Last summer was one of the most difficult times I have ever experienced. When my friend took her own life in April of 2011, I was deeply, deeply sad for her, her husband, and her family. And yet, in a darkly secret way, I was also envious that she was released from whatever burdens she had borne, free at last to experience peace. My hope for happiness and relief from a hard, draining emotional battle had all but disappeared. 



Somehow, last autumn, I was able to communicate to my mother just how close I was to giving up this fight. After weeks of endless tears and painful attempts to express just how extreme my suffering was, with my permission (well, truthfully, my begging) she made a call to a lovely therapist who, really, saved my life. That gesture from my mama – loving, nurturing, concerned for my wellbeing – meant more to me than she could ever know.

Speaking my truth to someone who listened without judgment, who was truly on my side, objectively putting together all the dark and difficult struggles in my life, was such a powerful experience. I for the first time was able to tell my whole story – every last horrible bit of it. I didn't feel like I was being judged or blamed. I felt heard. I felt like my story was important, finally, to someone other than just me. And when in one session she gave me a slip of paper with just two words written on it, I burst into tears. She made me say read it aloud: I matter.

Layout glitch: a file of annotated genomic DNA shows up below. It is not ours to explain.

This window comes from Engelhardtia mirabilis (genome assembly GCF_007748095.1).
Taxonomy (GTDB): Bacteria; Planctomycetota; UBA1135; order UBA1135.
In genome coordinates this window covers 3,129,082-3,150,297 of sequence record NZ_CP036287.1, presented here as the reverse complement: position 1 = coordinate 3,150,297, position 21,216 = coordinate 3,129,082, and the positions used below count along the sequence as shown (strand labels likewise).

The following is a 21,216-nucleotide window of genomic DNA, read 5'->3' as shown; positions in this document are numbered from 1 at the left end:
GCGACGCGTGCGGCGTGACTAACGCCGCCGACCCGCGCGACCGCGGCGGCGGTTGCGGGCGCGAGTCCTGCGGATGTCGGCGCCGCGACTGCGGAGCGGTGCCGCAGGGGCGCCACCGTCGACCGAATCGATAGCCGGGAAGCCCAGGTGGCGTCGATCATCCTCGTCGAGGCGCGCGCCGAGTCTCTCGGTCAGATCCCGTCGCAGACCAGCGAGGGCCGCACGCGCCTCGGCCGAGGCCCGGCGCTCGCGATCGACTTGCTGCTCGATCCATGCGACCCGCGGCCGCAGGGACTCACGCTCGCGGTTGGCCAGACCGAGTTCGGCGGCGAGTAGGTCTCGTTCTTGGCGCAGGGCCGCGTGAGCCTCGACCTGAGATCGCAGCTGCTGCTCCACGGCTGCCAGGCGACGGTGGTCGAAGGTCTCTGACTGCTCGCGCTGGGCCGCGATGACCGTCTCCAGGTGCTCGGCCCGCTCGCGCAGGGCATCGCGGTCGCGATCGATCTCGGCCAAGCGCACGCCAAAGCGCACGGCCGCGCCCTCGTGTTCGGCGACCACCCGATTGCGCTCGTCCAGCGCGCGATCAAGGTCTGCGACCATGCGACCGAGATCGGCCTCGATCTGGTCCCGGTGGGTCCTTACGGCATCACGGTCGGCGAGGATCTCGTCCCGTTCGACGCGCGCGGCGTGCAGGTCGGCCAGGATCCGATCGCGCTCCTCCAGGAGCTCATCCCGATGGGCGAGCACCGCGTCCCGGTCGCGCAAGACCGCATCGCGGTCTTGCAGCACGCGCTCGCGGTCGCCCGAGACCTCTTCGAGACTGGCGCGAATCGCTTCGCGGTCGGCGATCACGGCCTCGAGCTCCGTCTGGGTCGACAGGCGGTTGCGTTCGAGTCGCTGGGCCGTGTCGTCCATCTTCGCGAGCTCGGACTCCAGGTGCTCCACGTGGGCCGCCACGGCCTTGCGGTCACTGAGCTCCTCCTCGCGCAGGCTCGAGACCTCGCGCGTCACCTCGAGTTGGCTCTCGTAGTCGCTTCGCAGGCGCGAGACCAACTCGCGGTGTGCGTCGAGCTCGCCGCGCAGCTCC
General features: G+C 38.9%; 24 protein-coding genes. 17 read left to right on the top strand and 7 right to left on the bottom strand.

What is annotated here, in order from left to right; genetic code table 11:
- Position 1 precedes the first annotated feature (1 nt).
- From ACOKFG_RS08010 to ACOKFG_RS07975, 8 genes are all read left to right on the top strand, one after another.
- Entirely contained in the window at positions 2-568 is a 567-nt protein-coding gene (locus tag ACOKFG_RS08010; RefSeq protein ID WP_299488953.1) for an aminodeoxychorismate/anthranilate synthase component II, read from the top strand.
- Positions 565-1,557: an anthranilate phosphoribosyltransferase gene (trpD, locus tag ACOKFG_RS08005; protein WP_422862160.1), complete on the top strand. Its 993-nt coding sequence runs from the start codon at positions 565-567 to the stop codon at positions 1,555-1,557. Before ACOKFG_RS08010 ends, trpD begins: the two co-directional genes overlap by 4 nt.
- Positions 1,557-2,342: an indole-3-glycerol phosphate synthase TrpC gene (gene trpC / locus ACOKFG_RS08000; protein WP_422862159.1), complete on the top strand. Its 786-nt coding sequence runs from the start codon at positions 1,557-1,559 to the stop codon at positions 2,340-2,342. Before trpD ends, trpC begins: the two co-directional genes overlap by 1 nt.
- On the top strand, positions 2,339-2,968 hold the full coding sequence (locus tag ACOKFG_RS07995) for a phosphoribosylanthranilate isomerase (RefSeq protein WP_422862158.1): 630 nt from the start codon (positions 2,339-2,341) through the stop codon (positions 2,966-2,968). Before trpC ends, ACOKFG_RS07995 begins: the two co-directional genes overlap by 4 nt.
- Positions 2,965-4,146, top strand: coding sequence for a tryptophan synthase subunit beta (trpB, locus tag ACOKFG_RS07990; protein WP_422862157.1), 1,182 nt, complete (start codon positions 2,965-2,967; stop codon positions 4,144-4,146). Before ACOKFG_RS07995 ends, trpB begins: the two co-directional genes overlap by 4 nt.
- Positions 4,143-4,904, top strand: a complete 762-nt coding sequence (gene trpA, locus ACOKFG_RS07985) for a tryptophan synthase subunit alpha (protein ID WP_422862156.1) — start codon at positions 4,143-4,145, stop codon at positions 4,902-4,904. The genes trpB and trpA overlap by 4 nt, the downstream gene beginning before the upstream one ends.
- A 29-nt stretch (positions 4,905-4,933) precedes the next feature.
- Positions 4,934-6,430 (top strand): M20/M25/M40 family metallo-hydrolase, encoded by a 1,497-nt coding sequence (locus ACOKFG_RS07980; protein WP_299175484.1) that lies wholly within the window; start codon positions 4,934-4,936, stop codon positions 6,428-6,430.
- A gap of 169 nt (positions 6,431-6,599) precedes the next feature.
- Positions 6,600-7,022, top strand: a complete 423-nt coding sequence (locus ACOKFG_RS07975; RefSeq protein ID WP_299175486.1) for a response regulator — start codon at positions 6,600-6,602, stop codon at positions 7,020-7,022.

After careful discussion with therapists and a psychiatrist, my mama, and my sweet boyfriend, I decided to supplement my journey to healing in medically as well as a therapeutically. I have been on anti-depressants for six months now. And, my darlings, I can't tell you what a relief it has been. I am so incredibly grateful the magic they have performed in my body and my mind: I no longer feel a heavy weight on my shoulders and desperation and darkness hanging over my head. My mind no longer races, filled with frightening, anxious thoughts. My relationship with my mama is blossoming into something I always dreamed of (thanks in part to my soon-to-be stepsister and my own courage in sharing honestly with her). My defensiveness against T has softened. I can finally see just how happy my dear mama is, and I am beaming with happiness for her.